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The X in Sex: How the X Chromosome Controls Our Lives Revised Edition

4.0 out of 5 stars 11 customer reviews
ISBN-13: 978-0674016217
ISBN-10: 0674016211
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Editorial Reviews

From Publishers Weekly

In his fourth-century BCE Generation of Animals, Aristotle wondered what made us into males and females, and the question has vexed scientists ever since. Bainbridge (Making Babies) shows that the answers are at last partly illuminated, thanks to advances in our understanding of the mechanisms at work in sex chromosomes. He debunks once and for all Aristotle's notion that maleness, and hence the Y chromosome, is a more active, superior state of being, and instead hails the X chromosome as more profound, interesting and powerful-not just more than its "sad, shrunken" Y counterpart, but more than any other chromosome in our cells. First explaining how the sex chromosomes-which he calls the "seeds of sexiness"-turn undifferentiated embryonic tissue into testicles or allow the formation of ovaries, Bainbridge goes on to demonstrate how the X chromosome is actually in control of the process. Examples throughout the animal kingdom and instances of humans with anomalous chromosome lineups (like XXY or XO) show X's role in sex determination, autoimmune and sex-linked diseases. Bainbridge also reveals how women's cells "deal with the double bounty of X chromosomes," why girl identical twins are less identical and less rare than boy identical twins, and how studying women's tumors showed scientists that cancer begins in a "lone, fatal" cell. With first-rate research and winning, dry wit, Bainbridge crafts a slim volume of science made simple. 4 line illustrations.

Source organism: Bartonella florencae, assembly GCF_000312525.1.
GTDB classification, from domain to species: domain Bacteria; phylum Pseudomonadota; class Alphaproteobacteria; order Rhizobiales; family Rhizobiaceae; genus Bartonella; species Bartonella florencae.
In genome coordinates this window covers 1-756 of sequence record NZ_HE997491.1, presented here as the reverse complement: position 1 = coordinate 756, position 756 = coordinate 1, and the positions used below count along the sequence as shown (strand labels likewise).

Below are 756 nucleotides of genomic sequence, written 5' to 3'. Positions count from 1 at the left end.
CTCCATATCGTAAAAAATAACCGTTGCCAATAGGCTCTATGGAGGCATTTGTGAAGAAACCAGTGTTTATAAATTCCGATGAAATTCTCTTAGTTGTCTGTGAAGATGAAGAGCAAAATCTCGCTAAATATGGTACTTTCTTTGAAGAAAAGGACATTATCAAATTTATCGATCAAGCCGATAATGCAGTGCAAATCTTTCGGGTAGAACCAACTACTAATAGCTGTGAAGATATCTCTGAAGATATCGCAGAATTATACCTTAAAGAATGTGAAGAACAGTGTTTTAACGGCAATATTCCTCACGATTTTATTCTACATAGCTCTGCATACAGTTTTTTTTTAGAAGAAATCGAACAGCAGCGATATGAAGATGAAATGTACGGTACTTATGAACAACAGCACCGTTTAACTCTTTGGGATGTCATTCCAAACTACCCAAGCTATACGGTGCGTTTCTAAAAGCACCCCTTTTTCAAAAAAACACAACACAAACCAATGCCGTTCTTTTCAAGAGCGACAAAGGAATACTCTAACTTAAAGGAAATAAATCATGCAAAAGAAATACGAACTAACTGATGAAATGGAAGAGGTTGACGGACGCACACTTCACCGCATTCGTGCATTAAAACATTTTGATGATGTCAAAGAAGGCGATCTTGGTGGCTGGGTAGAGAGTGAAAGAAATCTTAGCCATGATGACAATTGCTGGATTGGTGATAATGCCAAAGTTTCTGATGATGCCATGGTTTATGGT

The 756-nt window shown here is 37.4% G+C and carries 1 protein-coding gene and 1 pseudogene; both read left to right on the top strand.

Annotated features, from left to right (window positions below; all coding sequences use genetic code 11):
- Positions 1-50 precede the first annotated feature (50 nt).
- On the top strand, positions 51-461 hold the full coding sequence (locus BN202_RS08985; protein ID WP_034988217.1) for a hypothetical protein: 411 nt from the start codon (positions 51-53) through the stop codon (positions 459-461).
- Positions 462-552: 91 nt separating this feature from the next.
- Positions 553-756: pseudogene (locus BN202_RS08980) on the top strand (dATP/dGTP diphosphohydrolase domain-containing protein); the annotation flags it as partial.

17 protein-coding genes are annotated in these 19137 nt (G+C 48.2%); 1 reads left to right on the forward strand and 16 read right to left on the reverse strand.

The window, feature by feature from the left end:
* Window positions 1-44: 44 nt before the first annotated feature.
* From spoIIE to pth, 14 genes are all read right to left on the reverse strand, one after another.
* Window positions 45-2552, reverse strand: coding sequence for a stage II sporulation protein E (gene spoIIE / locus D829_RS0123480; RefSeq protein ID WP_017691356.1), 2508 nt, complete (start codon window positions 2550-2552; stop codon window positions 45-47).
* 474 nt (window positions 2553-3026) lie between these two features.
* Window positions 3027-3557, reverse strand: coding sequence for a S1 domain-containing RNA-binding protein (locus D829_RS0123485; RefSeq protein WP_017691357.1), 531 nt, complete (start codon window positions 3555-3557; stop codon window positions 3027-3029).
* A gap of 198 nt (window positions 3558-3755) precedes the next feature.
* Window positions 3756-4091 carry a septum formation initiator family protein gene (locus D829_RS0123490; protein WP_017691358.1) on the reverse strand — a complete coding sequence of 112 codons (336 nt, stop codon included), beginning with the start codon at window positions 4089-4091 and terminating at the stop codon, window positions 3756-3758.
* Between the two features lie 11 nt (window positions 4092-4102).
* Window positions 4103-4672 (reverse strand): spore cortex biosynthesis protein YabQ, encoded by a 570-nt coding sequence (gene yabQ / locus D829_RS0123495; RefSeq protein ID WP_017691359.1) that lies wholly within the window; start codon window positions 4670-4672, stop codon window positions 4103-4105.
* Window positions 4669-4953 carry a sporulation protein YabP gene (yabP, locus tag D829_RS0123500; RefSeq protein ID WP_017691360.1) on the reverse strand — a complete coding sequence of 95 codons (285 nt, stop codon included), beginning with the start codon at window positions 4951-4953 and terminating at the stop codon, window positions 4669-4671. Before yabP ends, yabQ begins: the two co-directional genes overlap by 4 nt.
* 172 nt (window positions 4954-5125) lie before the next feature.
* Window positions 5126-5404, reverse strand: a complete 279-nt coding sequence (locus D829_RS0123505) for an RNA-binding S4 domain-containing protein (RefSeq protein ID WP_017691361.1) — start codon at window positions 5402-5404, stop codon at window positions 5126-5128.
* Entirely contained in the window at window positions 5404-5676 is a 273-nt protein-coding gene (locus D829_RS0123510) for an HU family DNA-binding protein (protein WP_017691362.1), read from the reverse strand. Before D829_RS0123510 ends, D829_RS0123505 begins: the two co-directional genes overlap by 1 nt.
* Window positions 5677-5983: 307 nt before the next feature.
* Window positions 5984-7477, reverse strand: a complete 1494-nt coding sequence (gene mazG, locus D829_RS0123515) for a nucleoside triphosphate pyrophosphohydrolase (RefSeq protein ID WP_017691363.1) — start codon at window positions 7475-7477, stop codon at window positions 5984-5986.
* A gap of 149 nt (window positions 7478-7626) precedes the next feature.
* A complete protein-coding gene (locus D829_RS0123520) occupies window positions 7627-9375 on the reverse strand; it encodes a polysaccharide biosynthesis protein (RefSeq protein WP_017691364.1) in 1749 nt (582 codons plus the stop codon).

Copyright 2003 Reed Business Information, Inc. --This text refers to an out of print or unavailable edition of this title.

From Scientific American

Jones and Bainbridge arrive in different ways at the same conclusion: women are the more resilient sex. Jones, professor of genetics at University College London, puts it bluntly: "[M]ales are wilting away.... From sperm count to social status, and from fertilization to death, as civilization advances those who bear Y chromosomes are in relative decline." Bainbridge, lecturer in comparative anatomy and physiology at the Royal Veterinary College in London, focuses more on the biology of sex differences. "Almost every woman is, inside and out, a patchwork of two different cells--some using one X chromosome, and some the other.... What more all-encompassing way could one want for women to be more complex than men?" Consequently, they are less vulnerable to such sex-linked diseases as hemophilia, muscular dystrophy and color blindness. (131)

Editors of Scientific American --This text refers to an out of print or unavailable edition of this title.

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Product Details

  • Paperback: 224 pages
  • Publisher: Harvard University Press; Revised edition (September 30, 2004)
  • Language: English
  • ISBN-10: 0674016211
  • ISBN-13: 978-0674016217
  • Product Dimensions: 5.5 x 0.6 x 8.2 inches